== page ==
Week 10 04
Living A Transformative Faith
Memorial: St. Anthony of Padua
(2 Cor 3:15-4:6; Ps 85; Mt 5:20-26)
What do you make of Paul’s focus on “glory” in the first reading today?
The message he is earnestly trying to communicate to the Corinthians, and to us, is to allow our faith in Jesus to transform us into Christlikeness, and to live the law of love.
To better grasp this message, we need to look at the “veil” that is over the Jews to this day. The Book of Chronicles tells us when the first temple was dedicated, the glory of God descended on the temple as fire and smoke so powerfully that the priests could hardly enter the temple.
However, before the exile and destruction of that first temple, the Jewish religious leaders were so unfaithful and corrupt that the “Shekinah” or glory of God lifted up and abandoned the temple, heading East. After the return from the exile, a second temple was built, but significantly, the glory of God never returned to the temple. Richard Rohr believes that is why the Pharisees became so dominant during that period – believing the glory of God would return to the temple if they lived the law perfectly and to the letter.
That belief is actually the heresy of Pelagianism – thinking we can make ourselves holy by human effort – a heresy that worked its way into the early church as well. My own father was affected by this thinking – with his comment “Il faut meriter le ciel” – one has to earn heaven!
When Paul proclaims “the Lord is the Spirit, and where the Spirit of the Lord is, there is freedom,” he is shouting out we are now free of this deadening, impossible burden of trying to make ourselves holy by slavishly keeping endless laws, rules and regulations. In Galatians, Paul even boils the whole law down to one word, “Love” and to one sentence, “Love one another as you love yourself.”
All we have to do is to believe, love and allow the Spirit of Jesus to transform us by first of all forgiving us of all our sins, and then healing us of all our sinfulness (that which makes us sin) – our painful emotions like anger and bitterness, our defects of character and negative attitudes like false pride, selfishness, stubborn self-will and self-reliance, and even our addictions.
The psalm adds the glory of God will then dwell in our land (that is, in us) through peace, steadfast love, faithfulness and justice. In the Gospel, Jesus adds our “righteousness will exceed that of the scribes and Pharisees” by being a religion of the heart and not external observances.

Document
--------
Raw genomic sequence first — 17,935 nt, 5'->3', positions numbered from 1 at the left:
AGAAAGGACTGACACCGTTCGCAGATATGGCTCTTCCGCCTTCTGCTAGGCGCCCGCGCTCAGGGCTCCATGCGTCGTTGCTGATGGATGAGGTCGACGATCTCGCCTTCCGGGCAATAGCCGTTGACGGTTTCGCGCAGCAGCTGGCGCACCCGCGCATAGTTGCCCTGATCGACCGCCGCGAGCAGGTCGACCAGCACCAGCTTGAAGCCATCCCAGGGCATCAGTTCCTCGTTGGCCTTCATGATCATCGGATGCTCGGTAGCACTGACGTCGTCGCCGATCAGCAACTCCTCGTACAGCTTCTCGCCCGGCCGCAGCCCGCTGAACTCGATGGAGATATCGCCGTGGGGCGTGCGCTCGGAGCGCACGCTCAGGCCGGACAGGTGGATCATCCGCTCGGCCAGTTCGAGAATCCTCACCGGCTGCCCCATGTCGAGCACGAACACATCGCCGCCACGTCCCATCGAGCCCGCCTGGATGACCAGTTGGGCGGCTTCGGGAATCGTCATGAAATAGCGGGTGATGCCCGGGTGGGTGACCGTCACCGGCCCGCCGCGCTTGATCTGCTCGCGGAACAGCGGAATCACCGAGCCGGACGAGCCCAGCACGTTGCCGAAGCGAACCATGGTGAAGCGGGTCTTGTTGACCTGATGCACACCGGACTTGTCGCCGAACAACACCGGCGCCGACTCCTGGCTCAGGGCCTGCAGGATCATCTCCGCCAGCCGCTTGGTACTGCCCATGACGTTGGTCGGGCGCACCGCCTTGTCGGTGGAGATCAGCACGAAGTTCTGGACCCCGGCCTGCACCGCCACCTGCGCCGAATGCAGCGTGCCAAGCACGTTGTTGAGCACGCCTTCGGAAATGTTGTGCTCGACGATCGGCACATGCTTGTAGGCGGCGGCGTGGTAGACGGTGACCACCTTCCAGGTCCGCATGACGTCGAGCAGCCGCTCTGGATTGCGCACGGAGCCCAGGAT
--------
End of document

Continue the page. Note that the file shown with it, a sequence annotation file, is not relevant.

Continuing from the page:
Jesus then places attention on the importance of reconciliation as part of our transformation, by stressing that we must put apologizing to others first, before even going to church (“leave your gift at the altar, and go be reconciled to others if they have something against you”).
This leads to what I would call the Art of an Apology. We can ask those who may have a grudge against us for some hurt we have done to them if we can share something personal with them. Then we can remind them of our hurtful actions and listen to how they feel. After soaking up their pain (which makes an apology sincere), we can ask for forgiveness. The next step is to make a declaration to try to never do that hurtful action again (an apology without a declaration to change is almost meaningless). Finally, we can ask how we can make amends and make things right again.
Isaiah, age 16, shot and killed Jeremiah at a party, and was given a 25-year sentence. After some years of wanting him punished and seeing him as a monster, Jeremiah’s mother Mary, a devout Christian, realized she had to try to forgive him. After visiting him in the State prison, she was able to do so, and upon his release, invited him to live in her own rental unit. Jeremiah, in his words, was “befuddled” by her forgiveness, and now is trying to forgive himself by making amends. He works at a recycling depot by day, goes to college in the evenings, and on weekends speaks to church groups and youth about the power of forgiveness. He is practicing the art of an apology, and his glory is starting to shine, almost as bright as Mary’s.
Today the Church honors St. Anthony of Padua, who was born in Lisbon, Portugal in 1195, although Padua claims him as their own. At 15, he joined the Canons Regular of Saint Augustine and studied intensely for 8 years, becoming an accomplished biblical scholar. He joined the Franciscans and was sent by Francis to teach his fellow friars in northern Italy, Bologna and then Padua. His reputation drew enormous crowds, and the power of his words converted them. Ill and exhausted, he died at age 36, so beloved and revered he was canonized within a year. His aid is invoked to help find lost objects.
Our celebration today, based on, yet transcending the Jewish religious worship, is our synagogue (Liturgy of the Word) and temple (Liturgy of the Eucharist) worship. It involves a double transformation. First, through the power of the Spirit of the Lord, humble gifts of bread and wine are transformed into the Body and Blood of Jesus. Then we who receive with faith are transformed into the Body of Christ, the Church – mandated to go out and to live the law of love – to love one another as Jesus has loved us.
So, let us take Paul at his word, and allow our faith in the Spirit of Jesus to transform us into Christlikeness.